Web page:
KIEV (Reuters) - Former Ukrainian prime minister Yulia Tymoshenko, sentenced to seven years in prison last year in a case condemned by the West, has asked a local court to adjourn a fresh trial against her on health grounds, Tymoshenko's political party said on Friday.
The conviction in October of Tymoshenko, President Viktor Yanukovich's key political opponent, drew criticism from the European Union which saw the abuse-of-office charge as politically motivated and urged her release.
But Ukrainian prosecutors have instead heaped more charges on her, accusing Tymoshenko of tax evasion and attempted embezzlement during her stint as the head of a major gas trading company in the 1990s.
Tymoshenko, who denies all charges, did not attend the opening of the trial this month. According to her party Batkivshchyna, she has asked the court to put off further hearings - due to resume on Saturday - because of ill health.
"Yulia Tymoshenko has filed a motion with the court asking to delay the hearings into the case until she recovers," Batkivshchyna said in a statement.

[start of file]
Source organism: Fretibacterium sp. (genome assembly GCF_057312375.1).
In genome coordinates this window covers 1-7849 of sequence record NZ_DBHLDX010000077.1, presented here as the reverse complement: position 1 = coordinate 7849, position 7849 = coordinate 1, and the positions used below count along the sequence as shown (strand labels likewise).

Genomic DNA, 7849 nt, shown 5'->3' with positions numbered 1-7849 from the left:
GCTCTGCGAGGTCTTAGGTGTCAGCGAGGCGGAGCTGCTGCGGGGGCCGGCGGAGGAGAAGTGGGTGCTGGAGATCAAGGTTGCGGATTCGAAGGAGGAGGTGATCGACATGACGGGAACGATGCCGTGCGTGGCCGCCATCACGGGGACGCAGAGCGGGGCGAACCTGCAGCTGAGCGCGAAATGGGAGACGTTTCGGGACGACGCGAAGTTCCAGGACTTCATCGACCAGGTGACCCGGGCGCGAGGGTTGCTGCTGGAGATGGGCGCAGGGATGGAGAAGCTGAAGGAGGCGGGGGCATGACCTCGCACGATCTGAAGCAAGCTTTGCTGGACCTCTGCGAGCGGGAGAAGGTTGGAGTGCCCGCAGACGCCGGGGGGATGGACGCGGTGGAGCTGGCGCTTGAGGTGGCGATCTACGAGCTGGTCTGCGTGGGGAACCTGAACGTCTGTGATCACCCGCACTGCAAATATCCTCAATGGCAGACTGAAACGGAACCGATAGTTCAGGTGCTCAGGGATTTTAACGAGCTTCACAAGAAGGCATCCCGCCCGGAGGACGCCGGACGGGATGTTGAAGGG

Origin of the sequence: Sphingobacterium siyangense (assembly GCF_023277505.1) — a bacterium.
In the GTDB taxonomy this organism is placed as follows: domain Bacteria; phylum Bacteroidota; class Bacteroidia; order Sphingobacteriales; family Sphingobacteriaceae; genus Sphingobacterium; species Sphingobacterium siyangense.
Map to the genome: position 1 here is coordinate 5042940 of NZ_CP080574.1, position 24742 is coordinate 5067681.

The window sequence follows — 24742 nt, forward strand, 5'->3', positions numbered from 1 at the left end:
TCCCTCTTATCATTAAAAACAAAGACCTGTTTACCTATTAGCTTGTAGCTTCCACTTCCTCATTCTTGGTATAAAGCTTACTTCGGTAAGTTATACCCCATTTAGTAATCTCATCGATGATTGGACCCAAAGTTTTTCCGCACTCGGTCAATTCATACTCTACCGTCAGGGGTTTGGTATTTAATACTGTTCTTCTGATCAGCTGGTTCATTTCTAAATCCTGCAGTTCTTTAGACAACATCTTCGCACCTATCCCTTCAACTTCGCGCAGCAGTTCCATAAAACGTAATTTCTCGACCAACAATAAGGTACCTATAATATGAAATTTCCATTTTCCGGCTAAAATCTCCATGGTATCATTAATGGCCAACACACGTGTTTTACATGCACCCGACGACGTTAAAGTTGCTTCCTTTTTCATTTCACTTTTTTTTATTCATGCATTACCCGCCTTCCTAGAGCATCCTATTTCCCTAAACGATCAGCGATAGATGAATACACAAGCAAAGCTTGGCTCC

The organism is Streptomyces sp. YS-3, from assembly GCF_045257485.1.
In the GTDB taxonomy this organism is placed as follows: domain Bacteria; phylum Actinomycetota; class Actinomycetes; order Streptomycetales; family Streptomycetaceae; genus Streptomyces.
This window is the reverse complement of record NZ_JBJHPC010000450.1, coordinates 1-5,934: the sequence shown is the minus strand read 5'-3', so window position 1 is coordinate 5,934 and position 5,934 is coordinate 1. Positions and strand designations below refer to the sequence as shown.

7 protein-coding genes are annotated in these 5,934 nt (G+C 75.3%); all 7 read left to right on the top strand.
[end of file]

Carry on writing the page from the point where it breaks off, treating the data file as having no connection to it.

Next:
Tymoshenko, 51, has been suffering from back pain for months, her lawyers and family say, and has trouble walking.
Earlier this week, Tymoshenko accused prison guards of beating her during a forced visit to a local hospital where she refused treatment. Prison authorities deny that, while Yanukovich has ordered state prosecutors to investigate the allegations.
Tymoshenko, who went on a hunger strike after the alleged beating, says she does not trust state-appointed doctors.
The German government has offered to arrange treatment in a Berlin clinic, a suggestion reiterated by Chancellor Angela Merkel in an interview with NDR Info public radio on Friday.
"The German side has several times already sent doctors (to Ukraine) and they have been able to examine her. The doctors are of the view that her treatment would best be carried out in a German hospital," Merkel said.
"That is what the foreign ministry is working on and what the chancellery is working on too."
But Tymoshenko's husband, who has been granted asylum in the Czech Republic after fleeing Ukraine this year, told Reuters she would not leave Ukraine.
"I know Yulia will not agree to leave Ukraine, although I personally would like that to happen," Oleksander Tymoshenko told Reuters television in an interview. "She is a fighter and she will stand to the end."
Tymoshenko was one of the leaders of the 2004 Orange Revolution protests that derailed Yanukovich's first bid for presidency and has since served twice as prime minister.
But Yanukovich made a comeback in 2010, beating Tymoshenko in a close race for presidency, after which she and a number of her allies faced corruption-related charges in what Tymoshenko described as a campaign of repressions against opposition.
(Reporting by Olzhas Auyezov; Additional reporting by Jan Lopatka in Prague and Gareth Jones in Berlin; Editing by Toby Chopra)